"uh, yes. Well. Good luck!"

    Proud of me, Giles? I probably won't wear it with the tie often...

    Monday, November 7, 2011

    Day 41: Grad Students Have No Standards

    My lesson today was courtesy of the one and only ACA McGill Student Chapter President/ProQuest ProFessional.

    Lesson 41: Grad students have, and will, write about everything. Even boycotting McDonalds with accordions.

    If you are doing a project about something and are getting discouraged because you can't find any literature on the topic, and you are completely out of ideas for sources; just search through theses and dissertations. You will find what you need, guaranteed!

    Completely unrelated lesson of the day: I am the industry standard size to be a plus-sized model. Though I suppose I'm still not tall enough...

    I had always thought that "plus-sized" models were Marilyn Monroe plus-sized; size 12-14, really the lowest end of sizing for any plus-sized line of clothes I've ever seen. But in a twist for the ridiculous, I discovered in the uproar about Lizzi Miller's nude photo in Glamour that she is actually too big to model even plus-sized lines, at size 12-14. They actually want their plus-sized models to be basically incapable of fitting any plus-sized clothes properly; they want girls sized 8-10. Maximum size for a "regular" model? 4-6. Essentially a single size difference.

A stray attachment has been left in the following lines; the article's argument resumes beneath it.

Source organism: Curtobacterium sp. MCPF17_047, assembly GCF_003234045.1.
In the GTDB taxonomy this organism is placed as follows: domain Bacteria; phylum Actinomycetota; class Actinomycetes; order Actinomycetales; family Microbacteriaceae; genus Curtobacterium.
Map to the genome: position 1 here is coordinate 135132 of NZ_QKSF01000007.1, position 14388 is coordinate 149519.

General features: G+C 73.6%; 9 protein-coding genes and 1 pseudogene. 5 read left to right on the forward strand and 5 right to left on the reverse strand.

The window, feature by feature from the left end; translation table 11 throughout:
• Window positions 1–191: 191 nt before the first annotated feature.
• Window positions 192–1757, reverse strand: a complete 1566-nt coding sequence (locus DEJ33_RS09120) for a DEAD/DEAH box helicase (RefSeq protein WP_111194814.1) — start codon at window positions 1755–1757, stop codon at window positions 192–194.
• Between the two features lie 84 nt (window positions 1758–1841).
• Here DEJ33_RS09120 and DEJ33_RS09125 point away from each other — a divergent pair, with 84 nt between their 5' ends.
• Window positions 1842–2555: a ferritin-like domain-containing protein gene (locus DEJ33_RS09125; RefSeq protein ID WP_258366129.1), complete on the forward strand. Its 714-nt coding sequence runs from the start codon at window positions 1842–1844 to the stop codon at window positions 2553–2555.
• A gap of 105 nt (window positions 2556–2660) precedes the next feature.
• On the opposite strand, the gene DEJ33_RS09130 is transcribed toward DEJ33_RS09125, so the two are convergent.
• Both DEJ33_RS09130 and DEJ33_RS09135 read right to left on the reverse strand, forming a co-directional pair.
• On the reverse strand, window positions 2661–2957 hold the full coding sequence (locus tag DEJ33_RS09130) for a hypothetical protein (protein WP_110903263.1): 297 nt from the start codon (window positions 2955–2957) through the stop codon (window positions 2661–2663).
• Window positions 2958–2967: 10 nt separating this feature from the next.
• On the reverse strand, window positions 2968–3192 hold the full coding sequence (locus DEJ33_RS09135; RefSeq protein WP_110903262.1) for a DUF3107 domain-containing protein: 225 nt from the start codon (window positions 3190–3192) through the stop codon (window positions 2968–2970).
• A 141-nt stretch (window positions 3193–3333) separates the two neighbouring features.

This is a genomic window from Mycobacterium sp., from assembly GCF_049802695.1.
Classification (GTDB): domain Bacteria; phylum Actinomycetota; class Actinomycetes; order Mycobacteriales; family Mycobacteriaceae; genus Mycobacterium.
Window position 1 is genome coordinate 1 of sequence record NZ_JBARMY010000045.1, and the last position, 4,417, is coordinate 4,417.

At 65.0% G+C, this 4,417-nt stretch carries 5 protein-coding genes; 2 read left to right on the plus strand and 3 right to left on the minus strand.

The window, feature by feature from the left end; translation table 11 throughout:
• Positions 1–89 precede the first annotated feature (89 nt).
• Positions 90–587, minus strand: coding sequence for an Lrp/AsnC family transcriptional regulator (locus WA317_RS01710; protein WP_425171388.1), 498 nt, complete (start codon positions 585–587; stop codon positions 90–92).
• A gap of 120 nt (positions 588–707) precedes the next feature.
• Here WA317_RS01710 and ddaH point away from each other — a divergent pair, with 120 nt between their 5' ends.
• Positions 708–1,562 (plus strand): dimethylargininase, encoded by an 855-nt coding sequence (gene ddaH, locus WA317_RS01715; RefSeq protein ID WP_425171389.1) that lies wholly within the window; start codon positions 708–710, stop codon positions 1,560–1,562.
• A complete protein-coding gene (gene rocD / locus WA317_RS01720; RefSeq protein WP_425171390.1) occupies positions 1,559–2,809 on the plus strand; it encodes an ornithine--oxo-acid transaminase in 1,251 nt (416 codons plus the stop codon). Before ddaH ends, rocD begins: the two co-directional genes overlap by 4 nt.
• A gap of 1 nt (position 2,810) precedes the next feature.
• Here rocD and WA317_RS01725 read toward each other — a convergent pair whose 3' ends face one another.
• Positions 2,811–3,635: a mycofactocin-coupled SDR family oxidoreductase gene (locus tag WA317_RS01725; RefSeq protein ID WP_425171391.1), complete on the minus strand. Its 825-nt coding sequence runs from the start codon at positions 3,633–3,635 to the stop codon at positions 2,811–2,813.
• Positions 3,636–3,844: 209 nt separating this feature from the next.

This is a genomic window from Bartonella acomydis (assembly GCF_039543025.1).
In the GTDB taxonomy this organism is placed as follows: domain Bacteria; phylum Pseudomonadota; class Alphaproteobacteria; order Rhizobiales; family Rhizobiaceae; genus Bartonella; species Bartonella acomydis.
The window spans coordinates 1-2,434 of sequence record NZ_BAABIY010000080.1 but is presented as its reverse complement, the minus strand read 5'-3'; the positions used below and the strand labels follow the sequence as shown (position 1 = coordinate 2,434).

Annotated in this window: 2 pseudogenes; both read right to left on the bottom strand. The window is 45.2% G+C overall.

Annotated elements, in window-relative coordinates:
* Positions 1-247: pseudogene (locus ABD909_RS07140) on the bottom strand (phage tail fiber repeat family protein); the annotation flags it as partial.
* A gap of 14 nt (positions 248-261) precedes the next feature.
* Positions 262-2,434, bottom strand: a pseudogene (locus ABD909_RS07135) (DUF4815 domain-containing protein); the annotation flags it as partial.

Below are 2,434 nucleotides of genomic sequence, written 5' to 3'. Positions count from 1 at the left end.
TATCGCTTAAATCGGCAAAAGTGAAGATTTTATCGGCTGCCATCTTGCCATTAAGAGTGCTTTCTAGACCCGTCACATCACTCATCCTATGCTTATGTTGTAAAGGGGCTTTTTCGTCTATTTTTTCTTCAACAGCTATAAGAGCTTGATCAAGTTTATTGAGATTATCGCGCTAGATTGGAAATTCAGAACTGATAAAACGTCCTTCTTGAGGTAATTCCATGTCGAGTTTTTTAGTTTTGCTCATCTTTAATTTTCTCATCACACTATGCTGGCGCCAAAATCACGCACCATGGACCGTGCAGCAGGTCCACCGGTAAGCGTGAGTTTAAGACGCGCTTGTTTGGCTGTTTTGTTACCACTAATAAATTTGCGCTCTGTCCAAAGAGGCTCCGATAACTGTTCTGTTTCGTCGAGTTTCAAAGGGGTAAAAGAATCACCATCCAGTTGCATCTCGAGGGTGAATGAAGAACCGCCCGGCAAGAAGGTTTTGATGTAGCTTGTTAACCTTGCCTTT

I looked it up, and most plus-sized lines I found actually start at 14-16.

    I mean really, the hell is this?

    Thursday, November 3, 2011

    Day 40: 3 days in, 300 words behind.

    Ya, I'm already falling behind in NaNoWriMo. Maybe I can catch up after I've finished all my researching and annotating and presenting. Maybe not. We shall see.

    I'm hesitant to use the lesson I had decided upon today, at the risk of speaking too soon. But then again, I said that I liked cataloguing, and that has stayed true enough. Consider this as an extension of that lesson.

    Lesson 40: Designating subject headings is not as difficult or daunting as I was afraid it would be.

    It feels very logical to me, and it just makes sense. I imagine it will be harder when I'm trying to do it from a hard copy list in the quiz than it is when I'm using the fully searchable LC subject headings catalog, but I rather like it.